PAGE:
“Oh, isn’t he so cute with his stubby little legs,” says the breeder. “Look at that adorable flat face and the big head! And that underbite – isn’t it just adorable? He looks just like a little human baby!”
News flash – an English Bulldog is not supposed to look like a human baby. And yet, it’s these changes that have led, in large measure, to the extreme poor health of the breed today. Why would anyone want to breed an animal knowing that its health is going to be compromised? And yet, that’s what breeders of English Bulldogs do. It’s horrible, it’s cruel, and it’s unethical by anyone’s standards.
Unethical breeders have taken things to such extremes that many experts believe that improving the health of the English Bulldog will be so problematic as to be nearly impossible. Perhaps the question shouldn’t be so much, “What have we done?” as it should be, “How in the world can we live with ourselves after what we’ve done?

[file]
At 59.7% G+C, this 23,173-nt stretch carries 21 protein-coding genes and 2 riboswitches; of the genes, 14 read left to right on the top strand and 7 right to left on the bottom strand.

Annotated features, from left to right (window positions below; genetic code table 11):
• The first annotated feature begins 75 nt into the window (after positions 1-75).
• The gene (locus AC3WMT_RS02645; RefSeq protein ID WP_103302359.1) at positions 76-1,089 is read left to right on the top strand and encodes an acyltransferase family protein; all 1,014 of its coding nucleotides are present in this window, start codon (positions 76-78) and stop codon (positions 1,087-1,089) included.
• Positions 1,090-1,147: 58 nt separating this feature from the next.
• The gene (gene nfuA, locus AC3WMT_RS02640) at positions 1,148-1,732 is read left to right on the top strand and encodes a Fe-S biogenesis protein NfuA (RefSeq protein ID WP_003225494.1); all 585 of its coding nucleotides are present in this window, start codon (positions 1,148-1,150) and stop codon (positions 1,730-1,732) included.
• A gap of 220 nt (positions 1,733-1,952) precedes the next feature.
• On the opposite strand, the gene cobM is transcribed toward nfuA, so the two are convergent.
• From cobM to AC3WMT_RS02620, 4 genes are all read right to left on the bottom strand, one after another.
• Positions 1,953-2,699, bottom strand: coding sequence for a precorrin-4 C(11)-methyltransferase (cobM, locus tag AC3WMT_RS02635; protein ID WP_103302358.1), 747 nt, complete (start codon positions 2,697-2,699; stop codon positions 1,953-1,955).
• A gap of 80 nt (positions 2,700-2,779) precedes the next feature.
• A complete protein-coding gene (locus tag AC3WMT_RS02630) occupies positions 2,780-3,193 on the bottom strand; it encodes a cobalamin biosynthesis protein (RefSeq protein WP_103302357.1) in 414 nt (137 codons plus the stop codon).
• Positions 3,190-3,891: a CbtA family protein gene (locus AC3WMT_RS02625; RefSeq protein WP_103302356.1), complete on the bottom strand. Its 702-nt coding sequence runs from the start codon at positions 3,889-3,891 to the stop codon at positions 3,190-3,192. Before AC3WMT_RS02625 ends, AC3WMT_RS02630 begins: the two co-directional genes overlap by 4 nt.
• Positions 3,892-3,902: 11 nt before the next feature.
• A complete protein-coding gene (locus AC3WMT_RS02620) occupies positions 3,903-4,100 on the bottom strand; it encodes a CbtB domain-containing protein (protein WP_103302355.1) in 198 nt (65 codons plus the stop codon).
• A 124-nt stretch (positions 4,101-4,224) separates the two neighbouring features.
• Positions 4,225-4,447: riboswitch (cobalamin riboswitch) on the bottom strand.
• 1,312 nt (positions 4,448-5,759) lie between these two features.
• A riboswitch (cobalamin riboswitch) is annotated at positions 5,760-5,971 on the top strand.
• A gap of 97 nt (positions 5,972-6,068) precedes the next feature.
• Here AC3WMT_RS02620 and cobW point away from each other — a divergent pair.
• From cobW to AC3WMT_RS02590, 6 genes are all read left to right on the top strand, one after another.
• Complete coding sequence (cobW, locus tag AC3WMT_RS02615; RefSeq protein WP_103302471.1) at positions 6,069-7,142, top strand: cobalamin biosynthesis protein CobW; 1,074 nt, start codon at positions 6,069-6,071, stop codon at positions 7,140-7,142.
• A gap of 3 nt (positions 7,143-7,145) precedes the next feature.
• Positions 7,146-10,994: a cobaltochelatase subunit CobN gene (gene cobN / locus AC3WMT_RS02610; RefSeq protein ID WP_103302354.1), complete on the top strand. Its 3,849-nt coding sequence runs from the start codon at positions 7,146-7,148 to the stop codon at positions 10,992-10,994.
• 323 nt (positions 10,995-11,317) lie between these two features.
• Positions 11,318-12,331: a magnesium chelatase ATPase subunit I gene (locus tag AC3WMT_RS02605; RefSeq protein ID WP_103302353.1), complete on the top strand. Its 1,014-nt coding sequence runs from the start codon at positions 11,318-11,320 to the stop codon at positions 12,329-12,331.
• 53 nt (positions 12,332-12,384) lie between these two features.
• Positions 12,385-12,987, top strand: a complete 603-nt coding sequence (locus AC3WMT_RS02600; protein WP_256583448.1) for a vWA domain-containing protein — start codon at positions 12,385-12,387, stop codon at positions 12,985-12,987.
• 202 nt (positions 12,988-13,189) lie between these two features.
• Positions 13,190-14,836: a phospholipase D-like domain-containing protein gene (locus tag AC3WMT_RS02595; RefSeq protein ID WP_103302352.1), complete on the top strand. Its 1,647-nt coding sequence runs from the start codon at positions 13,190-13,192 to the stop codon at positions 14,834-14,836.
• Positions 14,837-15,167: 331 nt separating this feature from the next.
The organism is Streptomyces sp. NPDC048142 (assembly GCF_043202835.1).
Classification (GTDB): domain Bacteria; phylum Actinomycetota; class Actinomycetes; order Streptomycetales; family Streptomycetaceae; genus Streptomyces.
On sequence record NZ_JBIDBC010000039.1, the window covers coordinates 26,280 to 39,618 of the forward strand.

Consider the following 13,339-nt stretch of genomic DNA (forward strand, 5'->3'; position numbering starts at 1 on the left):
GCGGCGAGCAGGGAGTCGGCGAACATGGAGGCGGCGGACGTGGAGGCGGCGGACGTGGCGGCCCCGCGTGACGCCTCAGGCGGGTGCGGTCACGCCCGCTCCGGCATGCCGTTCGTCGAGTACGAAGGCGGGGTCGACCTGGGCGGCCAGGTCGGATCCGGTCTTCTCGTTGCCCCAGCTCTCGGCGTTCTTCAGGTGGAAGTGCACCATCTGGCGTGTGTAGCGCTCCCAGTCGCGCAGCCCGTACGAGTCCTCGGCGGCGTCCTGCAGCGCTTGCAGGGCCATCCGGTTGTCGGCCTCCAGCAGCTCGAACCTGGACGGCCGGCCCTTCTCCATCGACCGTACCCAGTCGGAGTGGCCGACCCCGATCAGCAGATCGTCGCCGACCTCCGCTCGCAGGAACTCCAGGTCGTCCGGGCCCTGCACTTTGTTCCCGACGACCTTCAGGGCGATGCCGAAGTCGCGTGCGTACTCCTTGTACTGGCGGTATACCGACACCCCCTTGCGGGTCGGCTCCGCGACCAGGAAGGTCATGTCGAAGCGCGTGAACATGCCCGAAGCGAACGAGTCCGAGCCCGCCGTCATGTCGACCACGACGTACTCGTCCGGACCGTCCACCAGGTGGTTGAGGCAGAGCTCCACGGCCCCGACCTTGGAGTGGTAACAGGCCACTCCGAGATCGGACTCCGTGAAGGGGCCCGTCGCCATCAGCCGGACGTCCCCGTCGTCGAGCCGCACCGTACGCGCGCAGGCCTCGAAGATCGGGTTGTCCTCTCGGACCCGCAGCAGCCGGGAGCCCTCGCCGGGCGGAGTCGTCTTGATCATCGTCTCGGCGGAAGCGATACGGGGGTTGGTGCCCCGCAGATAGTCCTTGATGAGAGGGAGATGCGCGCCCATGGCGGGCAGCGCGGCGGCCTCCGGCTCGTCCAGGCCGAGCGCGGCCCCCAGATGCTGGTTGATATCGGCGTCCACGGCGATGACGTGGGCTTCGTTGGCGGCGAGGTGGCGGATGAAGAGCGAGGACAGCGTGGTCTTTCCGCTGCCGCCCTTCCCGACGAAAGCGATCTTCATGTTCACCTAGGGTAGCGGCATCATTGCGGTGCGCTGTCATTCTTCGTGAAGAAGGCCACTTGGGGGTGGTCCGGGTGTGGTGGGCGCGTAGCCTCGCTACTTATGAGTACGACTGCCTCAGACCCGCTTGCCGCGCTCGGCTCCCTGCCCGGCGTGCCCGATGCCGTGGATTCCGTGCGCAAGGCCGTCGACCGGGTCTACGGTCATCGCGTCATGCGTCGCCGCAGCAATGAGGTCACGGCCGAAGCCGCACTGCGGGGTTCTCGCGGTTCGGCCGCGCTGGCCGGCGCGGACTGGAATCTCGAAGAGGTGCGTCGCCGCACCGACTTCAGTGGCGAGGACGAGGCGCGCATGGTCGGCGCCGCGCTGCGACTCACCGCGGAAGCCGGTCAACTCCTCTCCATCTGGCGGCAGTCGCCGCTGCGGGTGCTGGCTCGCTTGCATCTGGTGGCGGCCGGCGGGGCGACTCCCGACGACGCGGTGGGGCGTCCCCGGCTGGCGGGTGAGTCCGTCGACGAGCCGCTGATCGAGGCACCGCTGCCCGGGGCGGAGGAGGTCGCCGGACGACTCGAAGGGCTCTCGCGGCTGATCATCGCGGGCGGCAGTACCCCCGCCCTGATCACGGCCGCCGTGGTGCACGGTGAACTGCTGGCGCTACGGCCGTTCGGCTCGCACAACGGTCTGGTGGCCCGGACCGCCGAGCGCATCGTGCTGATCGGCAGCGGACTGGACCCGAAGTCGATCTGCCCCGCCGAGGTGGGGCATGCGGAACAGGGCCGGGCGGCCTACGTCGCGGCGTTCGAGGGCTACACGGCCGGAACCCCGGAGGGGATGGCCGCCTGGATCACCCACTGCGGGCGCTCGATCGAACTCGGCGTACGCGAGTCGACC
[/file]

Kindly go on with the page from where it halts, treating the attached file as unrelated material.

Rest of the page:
At this point, even the term “breeding” when it comes to the English Bulldog is inaccurate. When I think of breeding dogs, I imagine things like my Janice and Leroy getting together, having a bit of a play date, and then 63 days or so later, presenting me with healthy puppies, Janice having whelped without incident.
When it comes to English Bulldogs, most of them can’t even breed any longer without human assistance – both in the actual act itself, thanks to the short legs and other deformities of the breed, and then in the delivery, which can hardly ever be achieved by any method other than Caesarian section.
Here’s a figure for you – did you know that about 95% of all English Bulldog litters are delivered via C-section? This is because of bulldog skull evolution – the heads of the puppies are so big that the bitch can’t deliver naturally. So, what do we do? Hey, we breed her anyway and then rip her open so that more idiots can have deformed dogs!